Meyers MA, Chawla KK (2009) Mechanical behavior of materials. Cambridge University Press, CambridgeGoogle Scholar
  55. 55.
    Lai WM, Rubin DH, Rubin D, Krempl E (2009) Introduction to continuum mechanics. Butterworth-Heinemann, OxfordGoogle Scholar
  56. 56.
    Bower AF (2011) Applied mechanics of solids. CRC Press, Boca RatonGoogle Scholar
  57. 57.
    Ross CTF (1998) Advanced applied finite element methods. Woodhead Publishing, CambridgeGoogle Scholar
  58. 58.
    Dhatt G, Lefrançois E, Touzot G (2012) Finite element method. Wiley, New YorkCrossRefGoogle Scholar
  59. 59.
    Landau LD, Lifshitz EM (1959) Fluid mechanics: course of theoretical physics, vol 6. Pergamon Press, New YorkGoogle Scholar
  60. 60.
    Gere JM (2004) Mechanics of materials, 6th edn. Brookes/ColeGoogle Scholar
  61. 61.
    Burgess SA, Walker ML, Sakakibara H, Knight PJ, Oiwa K (2003) Dynein structure and powerstroke. Nature 421(6924):715–718CrossRefGoogle Scholar
  62. 62.
    Kollman JM, Pandi L, Sawaya MR, Riley M, Doolittle RF (2009) Crystal structure of human fibrinogen. Biochemistry 48(18):3877–3886CrossRefGoogle Scholar
  63. 63.
    Pettersen EF, Goddard TD, Huang CC, Couch GS, Greenblatt DM, Meng EC, Ferrin TE (2004) UCSF chimera—a visualization system for exploratory research and analysis. J Comp Chem 25(13):1605–1612CrossRefGoogle Scholar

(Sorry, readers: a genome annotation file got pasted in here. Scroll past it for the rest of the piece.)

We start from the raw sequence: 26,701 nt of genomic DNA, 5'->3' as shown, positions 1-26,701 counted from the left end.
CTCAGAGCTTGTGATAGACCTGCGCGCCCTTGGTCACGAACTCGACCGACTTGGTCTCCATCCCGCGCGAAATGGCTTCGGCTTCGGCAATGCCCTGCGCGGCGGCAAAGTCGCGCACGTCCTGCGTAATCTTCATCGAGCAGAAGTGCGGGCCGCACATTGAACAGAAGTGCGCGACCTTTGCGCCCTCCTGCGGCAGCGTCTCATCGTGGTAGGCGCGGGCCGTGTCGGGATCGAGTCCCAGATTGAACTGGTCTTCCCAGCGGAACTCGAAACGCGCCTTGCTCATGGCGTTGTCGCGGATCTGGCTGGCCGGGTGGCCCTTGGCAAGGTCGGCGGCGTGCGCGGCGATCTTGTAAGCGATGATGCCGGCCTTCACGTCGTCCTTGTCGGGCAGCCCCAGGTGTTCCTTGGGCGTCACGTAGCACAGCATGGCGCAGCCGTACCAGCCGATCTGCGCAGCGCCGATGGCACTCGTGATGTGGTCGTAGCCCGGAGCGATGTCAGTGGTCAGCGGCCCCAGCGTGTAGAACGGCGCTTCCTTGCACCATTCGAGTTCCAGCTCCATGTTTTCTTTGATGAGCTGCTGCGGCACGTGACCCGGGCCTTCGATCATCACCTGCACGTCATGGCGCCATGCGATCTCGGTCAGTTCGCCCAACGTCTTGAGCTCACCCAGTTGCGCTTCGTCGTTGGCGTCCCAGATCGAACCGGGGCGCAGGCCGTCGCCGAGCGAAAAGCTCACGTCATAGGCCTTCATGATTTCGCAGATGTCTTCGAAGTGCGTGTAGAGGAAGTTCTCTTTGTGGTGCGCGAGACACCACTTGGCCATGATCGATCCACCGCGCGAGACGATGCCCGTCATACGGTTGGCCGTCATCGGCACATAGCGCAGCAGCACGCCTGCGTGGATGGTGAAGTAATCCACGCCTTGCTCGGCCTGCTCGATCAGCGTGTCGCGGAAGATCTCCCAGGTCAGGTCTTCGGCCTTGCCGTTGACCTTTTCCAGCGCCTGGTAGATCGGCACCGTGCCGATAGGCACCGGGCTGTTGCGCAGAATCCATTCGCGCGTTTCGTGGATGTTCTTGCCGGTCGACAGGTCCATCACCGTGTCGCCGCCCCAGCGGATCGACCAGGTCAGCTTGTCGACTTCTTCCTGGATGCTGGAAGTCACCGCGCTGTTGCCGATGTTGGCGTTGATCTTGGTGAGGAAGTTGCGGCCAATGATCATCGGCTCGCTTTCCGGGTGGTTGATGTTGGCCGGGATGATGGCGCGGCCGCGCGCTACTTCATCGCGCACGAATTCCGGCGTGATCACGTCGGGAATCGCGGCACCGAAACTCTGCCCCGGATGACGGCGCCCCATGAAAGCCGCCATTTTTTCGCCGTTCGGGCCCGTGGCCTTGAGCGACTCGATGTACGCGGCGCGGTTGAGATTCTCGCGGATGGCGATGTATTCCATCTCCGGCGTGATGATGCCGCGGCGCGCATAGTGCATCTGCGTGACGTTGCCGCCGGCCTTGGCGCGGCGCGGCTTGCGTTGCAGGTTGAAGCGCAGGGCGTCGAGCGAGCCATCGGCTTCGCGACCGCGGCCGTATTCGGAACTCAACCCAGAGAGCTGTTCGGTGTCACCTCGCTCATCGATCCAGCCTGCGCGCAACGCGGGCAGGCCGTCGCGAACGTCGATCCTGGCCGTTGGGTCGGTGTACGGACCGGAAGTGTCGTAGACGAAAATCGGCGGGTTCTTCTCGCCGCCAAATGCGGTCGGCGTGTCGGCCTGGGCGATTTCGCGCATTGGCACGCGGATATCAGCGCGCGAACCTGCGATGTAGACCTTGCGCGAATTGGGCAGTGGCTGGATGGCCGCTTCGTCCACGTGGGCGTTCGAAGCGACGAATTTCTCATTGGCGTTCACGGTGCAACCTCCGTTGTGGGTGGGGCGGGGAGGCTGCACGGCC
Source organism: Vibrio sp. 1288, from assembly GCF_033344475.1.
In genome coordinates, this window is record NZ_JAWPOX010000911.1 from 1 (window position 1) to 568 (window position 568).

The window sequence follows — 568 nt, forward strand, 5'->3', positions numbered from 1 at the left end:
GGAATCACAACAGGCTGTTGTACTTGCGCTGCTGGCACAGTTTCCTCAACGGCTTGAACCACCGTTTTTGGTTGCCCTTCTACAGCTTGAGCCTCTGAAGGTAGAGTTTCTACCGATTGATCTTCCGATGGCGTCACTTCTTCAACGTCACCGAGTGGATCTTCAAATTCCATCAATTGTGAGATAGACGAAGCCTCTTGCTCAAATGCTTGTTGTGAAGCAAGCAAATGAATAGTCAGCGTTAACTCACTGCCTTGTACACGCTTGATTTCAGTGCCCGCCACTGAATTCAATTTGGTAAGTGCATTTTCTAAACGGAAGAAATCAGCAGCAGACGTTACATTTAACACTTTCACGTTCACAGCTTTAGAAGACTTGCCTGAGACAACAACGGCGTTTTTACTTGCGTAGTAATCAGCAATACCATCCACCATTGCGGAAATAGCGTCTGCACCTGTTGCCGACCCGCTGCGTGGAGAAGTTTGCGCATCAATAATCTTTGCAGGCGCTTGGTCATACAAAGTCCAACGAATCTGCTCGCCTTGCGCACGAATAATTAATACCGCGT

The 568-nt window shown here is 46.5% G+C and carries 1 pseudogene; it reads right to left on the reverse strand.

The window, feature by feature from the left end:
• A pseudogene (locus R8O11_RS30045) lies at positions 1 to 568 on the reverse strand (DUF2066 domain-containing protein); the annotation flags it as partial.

64. 64.
    Schöberl J (1997) Netgen an advancing front 2d/3d-mesh generator based on abstract rules. Comput Vis Sci 1(1):41–52CrossRefGoogle Scholar
  65. 65.
    Kurland NE, Drira Z, Yadavalli VK (2012) Measurement of nanomechanical properties of biomolecules using atomic force microscopy. Micron 43(2):116–128CrossRefGoogle Scholar
  66. 66.
    Desfossee A, Goret G, Estrozi LF, Ruigrok RWH, Gutsche I (2011) Nucleo-protein-rna orientation in the measles virus nucleocapsid by three-dimensional electron microscopy. J Virology 85(3):1391–1395CrossRefGoogle Scholar
  67. 67.
    Meyer T, Ferrer-Costa C, Perez A, Rueda M, Bidon-Chanal A, Luque F, Laughton CA, Orozco M (2006) Essential dynamics: a tool for efficient trajectory compression and management. J Chem Theory Comput 2(2):251–258CrossRefGoogle Scholar

Copyright information

© Springer International Publishing Switzerland 2014

Authors and Affiliations

  • Robin Oliver
    • 1
  • Robin A. Richardson
    • 2
  • Ben Hanson
    • 2
  • Katherine Kendrick
    • 2
  • Daniel J. Read
    • 3
  • Oliver G. Harlen
    • 3
  • Sarah A. Harris
    • 2
  1. 1.Sheffield UniversitySheffieldUK
  2. 2.School of Physics and Astronomy, E C Stoner BuildingUniversity of LeedsLeedsUK
  3. 3.School of MathematicsUniversity of LeedsLeedsUK

Personalised recommendations